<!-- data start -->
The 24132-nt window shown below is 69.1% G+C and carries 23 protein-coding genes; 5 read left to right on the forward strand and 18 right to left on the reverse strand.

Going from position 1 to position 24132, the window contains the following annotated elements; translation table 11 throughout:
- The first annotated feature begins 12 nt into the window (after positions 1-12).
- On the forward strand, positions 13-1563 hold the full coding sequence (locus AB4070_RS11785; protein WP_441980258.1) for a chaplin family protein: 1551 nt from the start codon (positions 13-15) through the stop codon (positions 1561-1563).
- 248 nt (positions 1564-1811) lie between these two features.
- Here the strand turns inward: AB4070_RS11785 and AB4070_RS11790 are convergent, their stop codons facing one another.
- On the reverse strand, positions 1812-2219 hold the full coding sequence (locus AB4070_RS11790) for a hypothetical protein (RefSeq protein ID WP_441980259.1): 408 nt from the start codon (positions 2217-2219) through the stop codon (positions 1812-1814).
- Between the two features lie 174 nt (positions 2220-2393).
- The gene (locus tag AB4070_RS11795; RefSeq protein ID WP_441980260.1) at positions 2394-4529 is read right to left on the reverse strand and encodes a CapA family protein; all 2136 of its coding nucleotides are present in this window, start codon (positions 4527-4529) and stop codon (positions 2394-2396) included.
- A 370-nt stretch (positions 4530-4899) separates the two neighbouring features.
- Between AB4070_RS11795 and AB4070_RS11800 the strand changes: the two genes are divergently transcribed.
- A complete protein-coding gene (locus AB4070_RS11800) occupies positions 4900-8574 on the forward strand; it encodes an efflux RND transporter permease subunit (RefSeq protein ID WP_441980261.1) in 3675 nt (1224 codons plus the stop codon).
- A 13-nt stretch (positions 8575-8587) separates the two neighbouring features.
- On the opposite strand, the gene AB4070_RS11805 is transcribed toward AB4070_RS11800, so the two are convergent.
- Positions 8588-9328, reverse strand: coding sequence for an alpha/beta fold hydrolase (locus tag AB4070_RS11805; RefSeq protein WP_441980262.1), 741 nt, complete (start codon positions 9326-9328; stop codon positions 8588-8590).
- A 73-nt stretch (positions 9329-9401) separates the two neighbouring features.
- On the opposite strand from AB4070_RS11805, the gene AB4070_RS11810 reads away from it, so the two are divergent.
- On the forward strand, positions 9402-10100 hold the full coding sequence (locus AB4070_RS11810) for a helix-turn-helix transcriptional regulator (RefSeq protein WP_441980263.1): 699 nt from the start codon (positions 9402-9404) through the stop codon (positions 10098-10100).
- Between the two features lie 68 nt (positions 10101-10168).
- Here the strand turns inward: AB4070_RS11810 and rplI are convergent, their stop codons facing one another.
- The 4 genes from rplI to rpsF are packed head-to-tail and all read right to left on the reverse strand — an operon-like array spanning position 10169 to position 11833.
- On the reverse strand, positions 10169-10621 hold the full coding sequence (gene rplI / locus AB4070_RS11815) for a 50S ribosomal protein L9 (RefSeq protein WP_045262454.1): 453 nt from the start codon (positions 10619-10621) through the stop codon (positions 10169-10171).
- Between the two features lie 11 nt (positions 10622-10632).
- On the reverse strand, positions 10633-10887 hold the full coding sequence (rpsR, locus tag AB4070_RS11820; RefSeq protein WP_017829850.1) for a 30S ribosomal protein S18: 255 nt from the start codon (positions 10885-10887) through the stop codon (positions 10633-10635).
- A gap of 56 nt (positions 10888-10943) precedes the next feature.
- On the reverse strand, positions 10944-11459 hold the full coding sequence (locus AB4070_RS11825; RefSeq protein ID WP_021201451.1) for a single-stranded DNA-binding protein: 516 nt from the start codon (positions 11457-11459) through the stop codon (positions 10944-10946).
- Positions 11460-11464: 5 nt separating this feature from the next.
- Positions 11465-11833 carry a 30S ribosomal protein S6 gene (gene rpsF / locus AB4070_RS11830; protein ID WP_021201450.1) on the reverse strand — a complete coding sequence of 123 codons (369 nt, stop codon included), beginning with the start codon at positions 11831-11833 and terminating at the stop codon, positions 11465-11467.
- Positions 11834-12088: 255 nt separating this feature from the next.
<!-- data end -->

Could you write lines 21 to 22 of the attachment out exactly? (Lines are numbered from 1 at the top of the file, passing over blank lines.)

- The 4 genes from rplI to rpsF are packed head-to-tail and all read right to left on the reverse strand — an operon-like array spanning position 10169 to position 11833.
- On the reverse strand, positions 10169-10621 hold the full coding sequence (gene rplI / locus AB4070_RS11815) for a 50S ribosomal protein L9 (RefSeq protein WP_045262454.1): 453 nt from the start codon (positions 10619-10621) through the stop codon (positions 10169-10171).